Reading 151/341, 1 Maccabees 10.37-11.38

...1 Maccabees...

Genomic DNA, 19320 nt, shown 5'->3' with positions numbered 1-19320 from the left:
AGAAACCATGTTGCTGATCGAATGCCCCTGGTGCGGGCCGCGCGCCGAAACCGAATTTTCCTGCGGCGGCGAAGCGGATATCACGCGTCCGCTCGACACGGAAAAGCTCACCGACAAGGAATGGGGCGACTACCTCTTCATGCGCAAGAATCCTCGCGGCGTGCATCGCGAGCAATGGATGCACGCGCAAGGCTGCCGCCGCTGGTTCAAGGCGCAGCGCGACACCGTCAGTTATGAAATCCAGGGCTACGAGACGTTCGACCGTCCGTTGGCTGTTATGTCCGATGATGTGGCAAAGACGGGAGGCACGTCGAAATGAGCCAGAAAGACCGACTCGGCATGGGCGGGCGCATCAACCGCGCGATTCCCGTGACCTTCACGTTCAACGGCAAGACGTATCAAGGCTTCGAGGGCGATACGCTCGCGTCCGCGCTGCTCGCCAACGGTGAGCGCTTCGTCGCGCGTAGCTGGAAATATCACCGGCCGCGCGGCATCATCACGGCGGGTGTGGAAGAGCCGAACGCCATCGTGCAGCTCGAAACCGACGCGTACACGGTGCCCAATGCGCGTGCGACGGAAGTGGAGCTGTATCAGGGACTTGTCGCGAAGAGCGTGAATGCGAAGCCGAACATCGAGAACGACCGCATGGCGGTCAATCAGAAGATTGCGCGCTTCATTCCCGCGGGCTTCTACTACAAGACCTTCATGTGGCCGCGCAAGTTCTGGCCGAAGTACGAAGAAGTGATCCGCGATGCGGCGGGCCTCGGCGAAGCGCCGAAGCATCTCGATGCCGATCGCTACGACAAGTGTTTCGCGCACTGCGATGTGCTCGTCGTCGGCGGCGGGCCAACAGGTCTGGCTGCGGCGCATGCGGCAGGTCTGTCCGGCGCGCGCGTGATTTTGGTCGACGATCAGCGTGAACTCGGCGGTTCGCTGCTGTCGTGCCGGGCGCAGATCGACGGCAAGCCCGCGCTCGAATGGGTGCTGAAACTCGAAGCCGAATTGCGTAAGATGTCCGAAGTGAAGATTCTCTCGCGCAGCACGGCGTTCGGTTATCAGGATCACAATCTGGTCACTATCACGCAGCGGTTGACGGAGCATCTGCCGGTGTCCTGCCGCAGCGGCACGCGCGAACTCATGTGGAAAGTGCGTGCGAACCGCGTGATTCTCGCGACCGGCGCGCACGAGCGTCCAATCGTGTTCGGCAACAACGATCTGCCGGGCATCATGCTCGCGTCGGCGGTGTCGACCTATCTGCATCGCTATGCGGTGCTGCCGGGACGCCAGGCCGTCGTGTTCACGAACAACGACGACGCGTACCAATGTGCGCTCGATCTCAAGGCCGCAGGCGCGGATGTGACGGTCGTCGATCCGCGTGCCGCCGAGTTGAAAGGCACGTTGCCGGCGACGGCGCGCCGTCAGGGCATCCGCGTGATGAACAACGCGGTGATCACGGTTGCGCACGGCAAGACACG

Mac 10, And concerning the three governments that are added to Judea from the country of Samaria, let them be joined with Judea, that they may be reckoned to be under one, nor bound to obey other authority than the high priest's. As for Ptolemais, and the land pertaining thereto, I give it as a free gift to the sanctuary at Jerusalem for the necessary expences of the sanctuary. Moreover I give every year fifteen thousand shekels of silver out of the king's accounts from the places appertaining. And all the overplus, which the officers payed not in as in former time, from henceforth shall be given toward the works of the temple. And beside this, the five thousand shekels of silver, which they took from the uses of the temple out of the accounts year by year, those things shall be released, because they appertain to the priests that minister. And whosoever they be that flee unto the temple at Jerusalem, or be within the liberties hereof, being indebted unto the king, or for any other matter, let them be at liberty, and all that they have in my realm. For the building also and repairing of the works of the sanctuary expences shall be given of the king's accounts. Yea, and for the building of the walls of Jerusalem, and the fortifying thereof round about, expences shall be given out of the king's accounts, as also for the building of the walls in Judea. Now when Jonathan and the people heard these words, they gave no credit unto them, nor received them, because they remembered the great evil that he had done in Israel; for he had afflicted them very sore. But with Alexander they were well pleased, because he was the first that entreated of true peace with them, and they were confederate with him always. Then gathered king Alexander great forces, and camped over against Demetrius. And after the two kings had joined battle, Demetrius' host fled, but Alexander followed after him, and prevailed against them. And he continued the battle very sore until the sun went down, and that day was Demetrius slain. Afterward Alexander sent ambassadors to Ptolemee king of Egypt with a message to this effect, Forasmuch as I am come again to my realm, and am set in the throne of my progenitors, and have gotten the dominion, and overthrown Demetrius, and recovered our country; For after I had joined battle with him, both he and his host was discomfited by us, so that we sit in the throne of his kingdom, Now therefore let us make a league of amity together, and give me now your daughter to wife, and I will be your son in law, and will give both you and her as according to your dignity. Then Ptolemee the king gave answer, saying, Happy be the day wherein thou didst return into the land of your fathers, and satest in the throne of their kingdom. And now will I do to you, as thou hast written, meet me therefore at Ptolemais, that we may see one another; for I will marry my daughter to you according to your desire. So Ptolemee went out of Egypt with his daughter Cleopatra, and they came unto Ptolemais in the hundred threescore and second year, Where king Alexander meeting him, he gave unto him his daughter Cleopatra, and celebrated her marriage at Ptolemais with great glory, as the manner of kings is. Now king Alexander had written unto Jonathan, that he should come and meet him. Who thereupon went honourably to Ptolemais, where he met the two kings, and gave them and their friends silver and gold, and many presents, and found favour in their sight. At that time certain pestilent fellows of Israel, men of a wicked life, assembled themselves against him, to accuse him, but the king would not hear them. Yea more than that, the king commanded to take off his garments, and clothe him in purple, and they did so. And he made him sit by himself, and said into his princes, Go with him into the midst of the city, and make proclamation, that no man complain against him of any matter, and that no man trouble him for any manner of cause. Now when his accusers saw that he was honored according to the proclamation, and clothed in purple, they fled all away. So the king honoured him, and wrote him among his chief friends, and made him a duke, and partaker of his dominion. Afterward Jonathan returned to Jerusalem with peace and gladness. Furthermore in the hundred threescore and fifth year came Demetrius son of Demetrius out of Crete into the land of his fathers, Whereof when king Alexander heard tell, he was right sorry, and returned into Antioch. Then Demetrius made Apollonius the governor of Celosyria his general, who gathered together a great host, and camped in Jamnia, and sent unto Jonathan the high priest, saying, Thou alone liftest up yourself against us, and I am laughed to scorn for your sake, and reproached, and why dost thou vaunt your power against us in the mountains? Now therefore, if thou trustest in your own strength, come down to us into the plain field, and there let us try the matter together, for with me is the power of the cities. Ask and learn who I am, and the rest that take our part, and they shall tell you that your foot is not able to to flight in their own land. Wherefore now thou shalt not be able to abide the horsemen and so great a power in the plain, where is nor stone nor flint, nor place to flee unto. So when Jonathan heard these words of Apollonius, he was moved in his mind, and choosing ten thousand men he went out of Jerusalem, where Simon his brother met him for to help him. And he pitched his tents against Joppa, but; they of Joppa shut him out of the city, because Apollonius had a garrison there. Then Jonathan laid siege unto it, whereupon they of the city let him in for fear, and so Jonathan won Joppa. Whereof when Apollonius heard, he took three thousand horsemen, with a great host of footmen, and went to Azotus as one that journeyed, and therewithal drew him forth into the plain, because he had a great number of horsemen, in whom he put his trust. Then Jonathan followed after him to Azotus, where the armies joined battle. Now Apollonius had left a thousand horsemen in ambush. And Jonathan knew that there was an ambushment behind him; for they had compassed in his host, and cast darts at the people, from morning till evening. But the people stood still, as Jonathan had commanded them, and so the enemies' horses were tired. Then brought Simon forth his host, and set them against the footmen, (for the horsemen were spent) who were discomfited by him, and fled. The horsemen also, being scattered in the field, fled to Azotus, and went into Bethdagon, their idol's temple, for safety. But Jonathan set fire on Azotus, and the cities round about it, and took their spoils, and the temple of Dagon, with them that were fled into it, he burned with fire. Thus there were burned and slain with the sword well nigh eight thousand men. And from thence Jonathan removed his host, and camped against Ascalon, where the men of the city came forth, and met him with great pomp. After this returned Jonathan and his host unto Jerusalem, having any spoils. Now when king ALexander heard these things, he honoured Jonathan yet more. And sent him a buckle of gold, as the use is to be given to such as are of the king's blood, he gave him also Accaron with the borders thereof in possession. And the king of Egypt gathered together a great host, like the sand that lieth upon the sea shore, and many ships, and went about through deceit to get Alexander's kingdom, and join it to his own. Whereupon he took his journey into Spain in peaceable manner, so as they of the cities opened unto him, and met him, for king Alexander had commanded them so to do, because he was his brother in law. Now as Ptolemee entered into the cities, he set in every one of them a garrison of soldiers to keep it. And when he came near to Azotus, they shewed him the temple of Dagon that was burnt, and Azotus and the suburbs thereof that were destroyed, and the bodies that were cast abroad and them that he had burnt in the battle; for they had made heaps of them by the way where he should pass. Also they told the king whatsoever Jonathan had done, to the intent he might blame him, but the king held his peace. Then Jonathan met the king with great pomp at Joppa, where they saluted one another, and lodged. Afterward Jonathan, when he had gone with the king to the river called Eleutherus, returned again to Jerusalem. King Ptolemee therefore, having gotten the dominion of the cities by the sea unto Seleucia upon the sea coast, imagined wicked counsels against Alexander. Whereupon he sent ambasadors unto king Demetrius, saying, Come, let us make a league betwixt us, and I will give you my daughter whom Alexander hath, and thou shalt reign in your father's kingdom, For I repent that I gave my daughter unto him, for he sought to slay me. Thus did he slander him, because he was desirous of his kingdom. Wherefore he took his daughter from him, and gave her to Demetrius, and forsook Alexander, so that their hatred was openly known. Then Ptolemee entered into Antioch, where he set two crowns upon his head, the crown of Asia, and of Egypt. In the mean season was king Alexander in Cilicia, because those that dwelt in those parts had revolted from him. But when Alexander heard of this, he came to war against him, whereupon king Ptolemee brought forth his host, and met him with a mighty power, and put him to flight. So Alexander fled into Arabia there to be defended; but king Ptolemee was exalted, For Zabdiel the Arabian took off Alexander's head, and sent it unto Ptolemee. King Ptolemee also died the third day after, and they that were in the strong holds were slain one of another. By this means Demetrius reigned in the hundred threescore and seventh year. At the same time Jonathan gathered together them that were in Judea to take the tower that was in Jerusalem, and he made many engines of war against it. Then came ungodly persons, who hated their own people, went unto the king, and told him that Jonathan besieged the tower, Whereof when he heard, he was angry, and immediately removing, he came to Ptolemais, and wrote unto Jonathan, that he should not lay siege to the tower, but come and speak with him at Ptolemais in great haste. Nevertheless Jonathan, when he heard this, commanded to besiege it still, and he chose certain of the elders of Israel and the priests, and put himself in peril; And took silver and gold, and raiment, and divers presents besides, and went to Ptolemais unto the king, where he found favour in his sight. And though certain ungodly men of the people had made complaints against him, Yet the king entreated him as his predecessors had done before, and promoted him in the sight of all his friends, And confirmed him in the high priesthood, and in all the honours that he had before, and gave him preeminence among his chief friends. Then Jonathan desired the king, that he would make Judea free from tribute, as also the three governments, with the country of Samaria, and he promised him three hundred talents. So the king consented, and wrote letters unto Jonathan of all these things after this manner, King Demetrius unto his brother Jonathan, and unto the nation of the Jews, sendeth greeting, We send you here a copy of the letter which we did write unto our cousin Lasthenes concerning you, that you might see it. King Demetrius unto his father Lasthenes sendeth greeting, We are determined to do good to the people of the Jews, who are our friends, and keep covenants with us, because of their good will toward us. Wherefore we have ratified unto them the borders of Judea, with the three governments of Apherema and Lydda and Ramathem, that are added unto Judea from the country of Samaria, and all things appertaining unto them, for all such as do sacrifice in Jerusalem, instead of the payments which the king received of them yearly aforetime out of the fruits of the earth and of trees. And as for other things that belong unto us, of the tithes and customs pertaining unto us, as also the saltpits, and the crown taxes, which are due unto us, we discharge them of them all for their relief. And nothing hereof shall be revoked from this time forth for ever. Now therefore see that thou make a copy of these things, and let it be delivered unto Jonathan, and set upon the holy mount in a conspicuous place. After this, when king Demetrius saw that the land was quiet before him, and that no resistance was made against him, he sent away all his forces, every one to his own place, except certain bands of strangers, whom he had gathered from the isles of the heathen, wherefore all the forces of his fathers hated him.